An official re-release of the Bob Marley biopic Marley is cause for celebration. The film, originally released in 2012, is out on pay-per-view and in virtual screening rooms now. This look at the legendary reggae artist ranks among the best music documentaries ever made.
Marley takes a comprehensive view of the singer’s life and music, from his origins in poverty in the shantytowns of Kingston, Jamaica to superstardom just before his untimely death in 1981. Running almost two and a half hours, the film does an outstanding job of providing background on key moments in his life and career. There’s a lot about his childhood, including his origins in the rural town of St. Anne, where he was raised in a home without electricity. As founding band member Bunny Wailer notes in the film, “He found a way out … his guitar.”
Director Kevin MacDonald interviews Marley’s friends, colleagues, and relatives, including his wife Rita and two of his children Cedella and Ziggy. There are also historic interviews with Marley himself, along with extended performances, including some rare live versions of his songs. There are stunning visuals which capture the essence of Jamaica, the island nation so closely identified with the singer.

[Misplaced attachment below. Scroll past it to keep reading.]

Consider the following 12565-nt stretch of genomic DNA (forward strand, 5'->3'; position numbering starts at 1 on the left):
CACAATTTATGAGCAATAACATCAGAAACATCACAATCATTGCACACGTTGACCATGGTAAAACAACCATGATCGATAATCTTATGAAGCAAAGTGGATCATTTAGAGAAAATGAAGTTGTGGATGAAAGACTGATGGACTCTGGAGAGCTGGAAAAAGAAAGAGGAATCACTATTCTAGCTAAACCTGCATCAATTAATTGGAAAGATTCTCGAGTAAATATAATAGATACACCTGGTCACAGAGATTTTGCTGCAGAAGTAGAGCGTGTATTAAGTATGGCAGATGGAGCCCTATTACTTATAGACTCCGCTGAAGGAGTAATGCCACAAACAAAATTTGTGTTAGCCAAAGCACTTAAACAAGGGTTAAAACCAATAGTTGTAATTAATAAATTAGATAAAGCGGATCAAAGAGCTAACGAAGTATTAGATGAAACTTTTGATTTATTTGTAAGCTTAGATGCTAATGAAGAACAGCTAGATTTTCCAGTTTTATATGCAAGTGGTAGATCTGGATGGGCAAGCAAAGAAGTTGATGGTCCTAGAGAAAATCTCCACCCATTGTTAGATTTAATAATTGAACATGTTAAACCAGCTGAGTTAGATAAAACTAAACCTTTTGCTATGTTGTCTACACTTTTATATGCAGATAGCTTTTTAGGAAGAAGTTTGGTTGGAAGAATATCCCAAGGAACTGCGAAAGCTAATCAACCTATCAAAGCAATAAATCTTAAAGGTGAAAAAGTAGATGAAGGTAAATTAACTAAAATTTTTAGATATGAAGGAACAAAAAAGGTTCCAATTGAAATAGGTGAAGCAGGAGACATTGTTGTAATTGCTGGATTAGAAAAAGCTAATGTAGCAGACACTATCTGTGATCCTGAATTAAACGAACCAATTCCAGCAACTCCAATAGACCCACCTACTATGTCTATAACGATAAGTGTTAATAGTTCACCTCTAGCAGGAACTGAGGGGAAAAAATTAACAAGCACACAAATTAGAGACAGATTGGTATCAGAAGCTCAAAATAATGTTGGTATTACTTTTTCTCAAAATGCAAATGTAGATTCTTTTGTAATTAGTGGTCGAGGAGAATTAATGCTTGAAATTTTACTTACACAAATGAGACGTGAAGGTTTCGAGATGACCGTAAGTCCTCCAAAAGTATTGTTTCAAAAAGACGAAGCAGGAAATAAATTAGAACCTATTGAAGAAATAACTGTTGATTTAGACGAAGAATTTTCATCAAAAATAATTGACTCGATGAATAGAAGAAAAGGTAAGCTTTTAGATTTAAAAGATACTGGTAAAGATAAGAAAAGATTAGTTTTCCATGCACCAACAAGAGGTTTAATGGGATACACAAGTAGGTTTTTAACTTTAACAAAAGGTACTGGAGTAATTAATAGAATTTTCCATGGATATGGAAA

It’s no surprise that the film opens to the positive vibrations of Marley’s “Exodus” at the “Door of No Return” in Ghana, West Africa. The African prison was of course the embarkment point for newly sold slaves. Indeed, the struggle for Black liberation in Jamaica and Africa is central to this story. Marley later became a world-wide icon in the ongoing liberation struggle, his legend having grown even more since his death. The film shows how his music was political from the start; although early on, he and the Wailers made some time for popular hits, including Dion and the Belmont’s “Teenager in Lover.”
The film doesn’t avoid some of the more complicated aspects of his life – Marley’s father was white, and his mixed racial identity was a challenge for a young man who was often bullied and shunned by peers. His embrace of the Rastafarian lifestyle was also controversial at times, and his well-intentioned foray into Jamaican politics led to a failed assassination attempt.
Marley almost singlehandedly brought reggae music to the world, and his audience continues to expand. The film quotes other leading reggae artists including Jimmy Cliff and Peter Tosh, but Marley’s music has reached a far larger audience – with compelling poetry and a crossover sound – “roots, rock, reggae,” as one of his songs goes.
In many ways, the film is a typical rock star biopic. Marley’s story is one of a talented artist who overcame the odds, re-formed his band more than once, rose to fame, dealt with adversity, drugs, troubled relationships, a manager who stole from him, found religion, etc… But not many deceased rock stars receive state funerals – this particular “legendary musician” transcended so much in his life to become a cultural icon. We highly recommend this one!